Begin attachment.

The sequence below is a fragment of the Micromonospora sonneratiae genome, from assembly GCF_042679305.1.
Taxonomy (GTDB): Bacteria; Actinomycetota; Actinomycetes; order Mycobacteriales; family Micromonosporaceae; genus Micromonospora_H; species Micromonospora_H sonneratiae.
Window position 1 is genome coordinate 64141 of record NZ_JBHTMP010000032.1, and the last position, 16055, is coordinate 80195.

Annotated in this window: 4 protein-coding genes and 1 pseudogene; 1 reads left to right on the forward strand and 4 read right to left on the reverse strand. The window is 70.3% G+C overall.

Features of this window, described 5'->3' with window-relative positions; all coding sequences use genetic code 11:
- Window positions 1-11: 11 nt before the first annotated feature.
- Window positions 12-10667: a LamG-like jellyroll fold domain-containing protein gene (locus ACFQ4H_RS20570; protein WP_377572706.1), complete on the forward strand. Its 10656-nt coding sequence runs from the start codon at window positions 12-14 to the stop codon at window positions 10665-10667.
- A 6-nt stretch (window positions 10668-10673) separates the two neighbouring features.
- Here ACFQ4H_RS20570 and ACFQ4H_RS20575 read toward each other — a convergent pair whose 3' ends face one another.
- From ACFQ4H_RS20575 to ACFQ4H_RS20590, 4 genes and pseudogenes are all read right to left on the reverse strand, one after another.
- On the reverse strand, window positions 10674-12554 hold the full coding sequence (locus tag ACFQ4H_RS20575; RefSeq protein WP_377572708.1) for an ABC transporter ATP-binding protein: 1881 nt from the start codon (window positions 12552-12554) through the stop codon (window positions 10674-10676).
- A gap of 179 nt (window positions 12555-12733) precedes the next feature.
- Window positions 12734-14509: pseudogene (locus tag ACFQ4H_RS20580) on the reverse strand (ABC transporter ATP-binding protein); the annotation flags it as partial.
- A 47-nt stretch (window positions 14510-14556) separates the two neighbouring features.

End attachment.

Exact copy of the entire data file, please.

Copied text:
The sequence below is a fragment of the Micromonospora sonneratiae genome, from assembly GCF_042679305.1.
Taxonomy (GTDB): Bacteria; Actinomycetota; Actinomycetes; order Mycobacteriales; family Micromonosporaceae; genus Micromonospora_H; species Micromonospora_H sonneratiae.
Window position 1 is genome coordinate 64141 of record NZ_JBHTMP010000032.1, and the last position, 16055, is coordinate 80195.

Annotated in this window: 4 protein-coding genes and 1 pseudogene; 1 reads left to right on the forward strand and 4 read right to left on the reverse strand. The window is 70.3% G+C overall.

Features of this window, described 5'->3' with window-relative positions; all coding sequences use genetic code 11:
- Window positions 1-11: 11 nt before the first annotated feature.
- Window positions 12-10667: a LamG-like jellyroll fold domain-containing protein gene (locus ACFQ4H_RS20570; protein WP_377572706.1), complete on the forward strand. Its 10656-nt coding sequence runs from the start codon at window positions 12-14 to the stop codon at window positions 10665-10667.
- A 6-nt stretch (window positions 10668-10673) separates the two neighbouring features.
- Here ACFQ4H_RS20570 and ACFQ4H_RS20575 read toward each other — a convergent pair whose 3' ends face one another.
- From ACFQ4H_RS20575 to ACFQ4H_RS20590, 4 genes and pseudogenes are all read right to left on the reverse strand, one after another.
- On the reverse strand, window positions 10674-12554 hold the full coding sequence (locus tag ACFQ4H_RS20575; RefSeq protein WP_377572708.1) for an ABC transporter ATP-binding protein: 1881 nt from the start codon (window positions 12552-12554) through the stop codon (window positions 10674-10676).
- A gap of 179 nt (window positions 12555-12733) precedes the next feature.
- Window positions 12734-14509: pseudogene (locus tag ACFQ4H_RS20580) on the reverse strand (ABC transporter ATP-binding protein); the annotation flags it as partial.
- A 47-nt stretch (window positions 14510-14556) separates the two neighbouring features.